On the Cross-Disciplinary Nature of Guided Self-Organisation

Abstract

Self-organisation is pervasive: neuronal ensembles self-organise into complex spatio-temporal spike patterns which facilitate synaptic plasticity and long-term consolidation of information; large-scale natural or social systems, as diverse as forest fires, landslides, or epidemics, produce spontaneous scale-invariant behaviour; robotic modules self-organise into coordinated motion patterns; individuals within a swarm achieve collective coherence out of isolated actions; and so on. Selforganisation is also valuable: the resultant increase in an internal organisation brings benefits to the (collective) organism, be it a learning brain, a co-evolving ecosystem, an adapting modular robot, or a re-configuring swarm. These benefits are typically realised in increased resilience to external disturbances, adaptivity to novel tasks, and scalability with respect to new challenges. However, self-organisation is difficult to engineer on demand: the intricate fabric of interactions within a self-organising system cannot follow a simple-minded blueprint and resists crude interventions.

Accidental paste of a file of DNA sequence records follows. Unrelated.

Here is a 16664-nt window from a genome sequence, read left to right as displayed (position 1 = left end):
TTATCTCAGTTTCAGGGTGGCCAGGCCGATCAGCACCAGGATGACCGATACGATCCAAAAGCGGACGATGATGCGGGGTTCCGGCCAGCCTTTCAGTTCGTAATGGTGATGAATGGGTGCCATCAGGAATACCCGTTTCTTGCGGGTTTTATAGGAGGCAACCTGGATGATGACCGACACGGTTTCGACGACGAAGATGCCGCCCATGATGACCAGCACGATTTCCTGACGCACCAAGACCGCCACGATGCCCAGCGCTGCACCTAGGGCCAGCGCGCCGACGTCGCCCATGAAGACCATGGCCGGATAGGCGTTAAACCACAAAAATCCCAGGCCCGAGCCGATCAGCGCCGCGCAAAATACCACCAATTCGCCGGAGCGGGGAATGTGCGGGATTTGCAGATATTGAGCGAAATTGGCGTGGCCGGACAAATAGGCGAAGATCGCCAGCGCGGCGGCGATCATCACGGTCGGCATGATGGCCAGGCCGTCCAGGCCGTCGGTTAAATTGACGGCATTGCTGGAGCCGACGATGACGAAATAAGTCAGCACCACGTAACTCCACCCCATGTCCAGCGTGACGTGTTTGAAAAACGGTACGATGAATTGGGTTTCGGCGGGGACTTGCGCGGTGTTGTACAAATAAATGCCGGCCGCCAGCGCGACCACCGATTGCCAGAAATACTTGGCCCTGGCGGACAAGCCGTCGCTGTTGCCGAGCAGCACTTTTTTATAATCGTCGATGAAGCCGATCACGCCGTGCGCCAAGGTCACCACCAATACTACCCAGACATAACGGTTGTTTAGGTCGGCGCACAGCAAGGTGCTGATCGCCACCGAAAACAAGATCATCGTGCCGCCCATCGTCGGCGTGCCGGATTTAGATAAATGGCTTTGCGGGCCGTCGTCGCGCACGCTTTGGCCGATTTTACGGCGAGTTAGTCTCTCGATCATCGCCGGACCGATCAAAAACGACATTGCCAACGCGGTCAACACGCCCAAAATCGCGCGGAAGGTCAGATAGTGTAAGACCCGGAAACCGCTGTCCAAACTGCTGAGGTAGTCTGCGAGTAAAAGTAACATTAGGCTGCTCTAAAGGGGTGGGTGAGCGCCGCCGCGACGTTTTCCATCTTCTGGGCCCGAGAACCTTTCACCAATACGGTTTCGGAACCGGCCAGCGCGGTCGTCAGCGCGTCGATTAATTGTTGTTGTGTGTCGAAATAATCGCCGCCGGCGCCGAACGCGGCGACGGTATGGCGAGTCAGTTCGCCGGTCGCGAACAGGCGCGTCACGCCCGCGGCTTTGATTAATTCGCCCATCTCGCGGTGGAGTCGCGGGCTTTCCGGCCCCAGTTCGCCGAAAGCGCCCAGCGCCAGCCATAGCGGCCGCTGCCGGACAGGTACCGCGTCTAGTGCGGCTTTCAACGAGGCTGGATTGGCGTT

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Copyright information

© Springer-Verlag Berlin Heidelberg 2014

Authors and Affiliations

  • Mikhail Prokopenko
    • 1
    • 2
    • 3
  • Daniel Polani
    • 4
  • Nihat Ay
    • 5
    • 6
  1. 1.CSIRO Computational InformaticsEppingAustralia
  2. 2.School of PhysicsThe University of SydneySydneyAustralia
  3. 3.Department of ComputingMacquarie UniversityNorth RydeAustralia
  4. 4.Adaptive Systems Research Group, School of Computer ScienceUniversity of HertfordshireHatfieldUnited Kingdom
  5. 5.Max Planck Institute for Mathematics in the SciencesLeipzigGermany
  6. 6.Santa Fe InstituteSanta FeUSA

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